Brainerd, circa 1897

Erastus Brainerd (25 February 1855 – 25 December 1922) was an American journalist and art museum curator. During the Yukon Gold Rush, he was the publicist who "sold the idea that Seattle was the Gateway to Alaska and the only such portal".[1][2]

Born in Middletown, Connecticut to Norman and Leora (Campbell), Brainerd attended Phillips Exeter Academy and Harvard University, from which he graduated at the age of 19. He served as curator of engravings at the Boston Museum of Arts, then traveled to Europe, where he promoted a tour for "lecturing showman" W. Irving Bishop. He was a social success in Europe, and became a Knight of the Order of St. John of Jerusalem, a Knight of the Red Cross of Rome, a Knight Templar, and a Freemason.[2]

Back in America, he wrote editorials for the New York World, where he also became assistant night editor, then served as associate editor at the Atlanta Constitution and Philadelphia Press. As in Europe, he continued to be a gregarious joiner, becoming a member of the Union League, Penn Club, the Authors Club of New York and the Press Club of New York[1][2][3] and numerous others.[4] During his stay in Atlanta he went to Richmond, Virginia to marry Mary Bella Beale, daughter of Dr. James Beale, on 31 May 1882. Their first child, Mary Beale, was born the following year but died several months later. They named their second child Mary Beale too when she was born in 1886; Elizabeth came in 1888.[4]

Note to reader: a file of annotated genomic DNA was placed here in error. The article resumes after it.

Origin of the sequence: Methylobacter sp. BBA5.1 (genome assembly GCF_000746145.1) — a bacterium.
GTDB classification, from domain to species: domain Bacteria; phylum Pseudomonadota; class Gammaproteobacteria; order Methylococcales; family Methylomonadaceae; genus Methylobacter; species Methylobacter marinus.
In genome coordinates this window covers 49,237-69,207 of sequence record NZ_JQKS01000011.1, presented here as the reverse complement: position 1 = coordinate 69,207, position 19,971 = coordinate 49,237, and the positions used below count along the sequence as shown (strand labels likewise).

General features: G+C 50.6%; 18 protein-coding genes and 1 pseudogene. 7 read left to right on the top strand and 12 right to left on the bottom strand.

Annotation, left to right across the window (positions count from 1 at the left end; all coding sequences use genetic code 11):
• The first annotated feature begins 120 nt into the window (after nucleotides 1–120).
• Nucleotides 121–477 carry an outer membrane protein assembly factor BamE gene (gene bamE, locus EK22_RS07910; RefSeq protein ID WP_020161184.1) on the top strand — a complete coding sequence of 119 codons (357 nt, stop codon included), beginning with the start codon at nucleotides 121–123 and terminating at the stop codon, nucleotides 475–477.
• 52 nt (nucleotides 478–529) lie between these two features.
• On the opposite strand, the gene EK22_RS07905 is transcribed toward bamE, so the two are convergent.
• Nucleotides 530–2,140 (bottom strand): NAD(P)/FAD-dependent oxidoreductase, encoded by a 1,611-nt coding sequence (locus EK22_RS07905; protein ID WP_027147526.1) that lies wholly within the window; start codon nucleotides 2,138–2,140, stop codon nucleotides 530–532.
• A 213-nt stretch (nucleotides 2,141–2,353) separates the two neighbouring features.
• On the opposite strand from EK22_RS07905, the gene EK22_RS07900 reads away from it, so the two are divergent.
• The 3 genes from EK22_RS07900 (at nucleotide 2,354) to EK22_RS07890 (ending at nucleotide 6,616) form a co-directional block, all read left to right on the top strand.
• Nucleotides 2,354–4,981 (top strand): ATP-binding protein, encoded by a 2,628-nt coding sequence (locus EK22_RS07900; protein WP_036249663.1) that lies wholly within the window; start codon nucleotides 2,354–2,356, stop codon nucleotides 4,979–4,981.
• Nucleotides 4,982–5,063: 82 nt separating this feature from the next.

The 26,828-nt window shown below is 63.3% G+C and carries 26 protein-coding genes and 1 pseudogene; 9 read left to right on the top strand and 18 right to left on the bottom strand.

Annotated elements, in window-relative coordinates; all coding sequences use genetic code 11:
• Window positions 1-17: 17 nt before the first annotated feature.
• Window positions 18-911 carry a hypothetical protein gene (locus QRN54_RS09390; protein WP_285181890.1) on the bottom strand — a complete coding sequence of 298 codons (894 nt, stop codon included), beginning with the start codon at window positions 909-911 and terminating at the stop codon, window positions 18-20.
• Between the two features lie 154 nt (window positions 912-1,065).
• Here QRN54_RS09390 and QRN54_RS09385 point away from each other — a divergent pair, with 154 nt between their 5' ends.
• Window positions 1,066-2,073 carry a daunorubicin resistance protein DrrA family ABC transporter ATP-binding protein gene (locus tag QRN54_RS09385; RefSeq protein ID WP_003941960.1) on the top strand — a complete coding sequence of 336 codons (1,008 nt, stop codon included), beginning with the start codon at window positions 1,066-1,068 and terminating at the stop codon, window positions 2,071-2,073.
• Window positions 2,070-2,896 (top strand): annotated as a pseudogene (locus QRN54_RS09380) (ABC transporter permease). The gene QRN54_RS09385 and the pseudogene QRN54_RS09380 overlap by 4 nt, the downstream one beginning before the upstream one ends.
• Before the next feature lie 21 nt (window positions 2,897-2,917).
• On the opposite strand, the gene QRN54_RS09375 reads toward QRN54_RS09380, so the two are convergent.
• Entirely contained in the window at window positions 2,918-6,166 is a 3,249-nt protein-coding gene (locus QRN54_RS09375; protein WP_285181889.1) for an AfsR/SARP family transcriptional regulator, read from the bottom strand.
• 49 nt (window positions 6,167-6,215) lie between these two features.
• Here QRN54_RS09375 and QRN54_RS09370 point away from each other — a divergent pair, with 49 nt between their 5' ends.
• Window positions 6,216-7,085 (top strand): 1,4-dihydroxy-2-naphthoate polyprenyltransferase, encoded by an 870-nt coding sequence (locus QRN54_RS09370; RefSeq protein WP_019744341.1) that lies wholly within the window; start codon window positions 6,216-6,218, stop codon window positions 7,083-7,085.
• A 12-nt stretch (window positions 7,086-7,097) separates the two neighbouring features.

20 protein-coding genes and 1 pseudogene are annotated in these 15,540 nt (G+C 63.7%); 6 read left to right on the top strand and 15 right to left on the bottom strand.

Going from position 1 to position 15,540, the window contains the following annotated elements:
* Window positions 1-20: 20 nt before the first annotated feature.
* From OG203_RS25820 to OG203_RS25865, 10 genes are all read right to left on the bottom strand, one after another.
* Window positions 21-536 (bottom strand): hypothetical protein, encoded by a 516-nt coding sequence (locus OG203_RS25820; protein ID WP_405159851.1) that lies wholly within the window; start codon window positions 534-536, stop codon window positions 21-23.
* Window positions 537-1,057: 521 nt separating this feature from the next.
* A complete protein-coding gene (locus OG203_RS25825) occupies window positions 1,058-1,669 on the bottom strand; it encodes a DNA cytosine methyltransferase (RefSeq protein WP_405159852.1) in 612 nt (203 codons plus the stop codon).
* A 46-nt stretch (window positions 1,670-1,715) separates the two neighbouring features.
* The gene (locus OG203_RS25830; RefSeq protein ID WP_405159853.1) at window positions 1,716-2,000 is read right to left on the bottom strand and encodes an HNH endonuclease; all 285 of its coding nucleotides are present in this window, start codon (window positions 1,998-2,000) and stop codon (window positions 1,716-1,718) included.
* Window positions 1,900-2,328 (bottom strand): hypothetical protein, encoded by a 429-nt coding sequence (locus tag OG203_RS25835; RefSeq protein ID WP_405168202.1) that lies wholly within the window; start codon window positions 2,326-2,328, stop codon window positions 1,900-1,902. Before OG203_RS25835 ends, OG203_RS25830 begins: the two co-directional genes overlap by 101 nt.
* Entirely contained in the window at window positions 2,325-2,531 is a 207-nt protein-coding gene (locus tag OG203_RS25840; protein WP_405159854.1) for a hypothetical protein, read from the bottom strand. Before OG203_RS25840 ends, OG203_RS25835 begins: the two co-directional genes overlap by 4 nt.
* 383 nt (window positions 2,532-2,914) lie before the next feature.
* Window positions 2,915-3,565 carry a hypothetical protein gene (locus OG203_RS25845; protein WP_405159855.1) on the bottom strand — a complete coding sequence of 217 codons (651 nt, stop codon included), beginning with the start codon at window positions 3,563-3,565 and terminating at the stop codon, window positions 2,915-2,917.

In July 1890, after recovering from three severe bouts of influenza, he headed west to become editor of the Seattle Press and the Seattle Press-Times (now The Seattle Times), a role he held until September 1893. He left to focus on the office of State Land Commissioner, to which he had been appointed March 15, 1893. He joined the Rainier Club and organized a local Harvard Club. In 1897, as secretary and executive officer of the newly founded Bureau of Information of the Seattle Chamber of Commerce, he became the most prominent figure in the publicity campaign that established Seattle's preeminence as a mercantile and outfitting center for the miners headed to the Yukon.[1][2][4] He also convinced the federal government to open an assay office in Seattle.[5] He briefly and unsuccessfully attempted to make a living as a "mining consultant" before becoming editor of the Seattle Post-Intelligencer. He was not a great success in that capacity: the P-I under his leadership was a definite second to the Times.[1][2]

In the 1910s, he led the Anti-Prohibition Association of Washington in its unsuccessful fight to keep alcoholic beverages legal in Washington;[6] Washington "went dry" at the beginning of January 1916.[7] Brainerd died in Tacoma, Washington in 1922.[1]


Seattle's Assay office, now the German Club.
  1. ^ a b c d e Jones 1972, p. 150
  2. ^ a b c d e Hard Drive to the Klondike: Promoting Seattle During the Gold Rush, Chapter 2. (TOC), National Park Service. Accessed online 12 July 2008.
  3. ^ Sanger 1899, p. 16 for his being assistant night editor at the World.
  4. ^ a b c Sanger 1899, p. 17
  5. ^ Eric Sorensen, Driven by entrepreneurial zeal: Seattle's rise above Portland, The Seattle Times, November 11, 2001. Accessed online 12 July 2008.
  6. ^ Clark 1988, p. 181
  7. ^ Clark 1988, passim.


  • Clark, Norman H. (1988), The Dry Years (2nd ed.), Seattle and London: University of Washington Press, ISBN 0-295-96466-9.
  • Jones, Nard (1972), Seattle, Garden City, New York: Doubleday, ISBN 0-385-01875-4.
  • Sanger, George P. (1899), Seventh Report of the Class Secretary of the Class of 1874 of Harvard College, Boston: Geo. E. Ellis.

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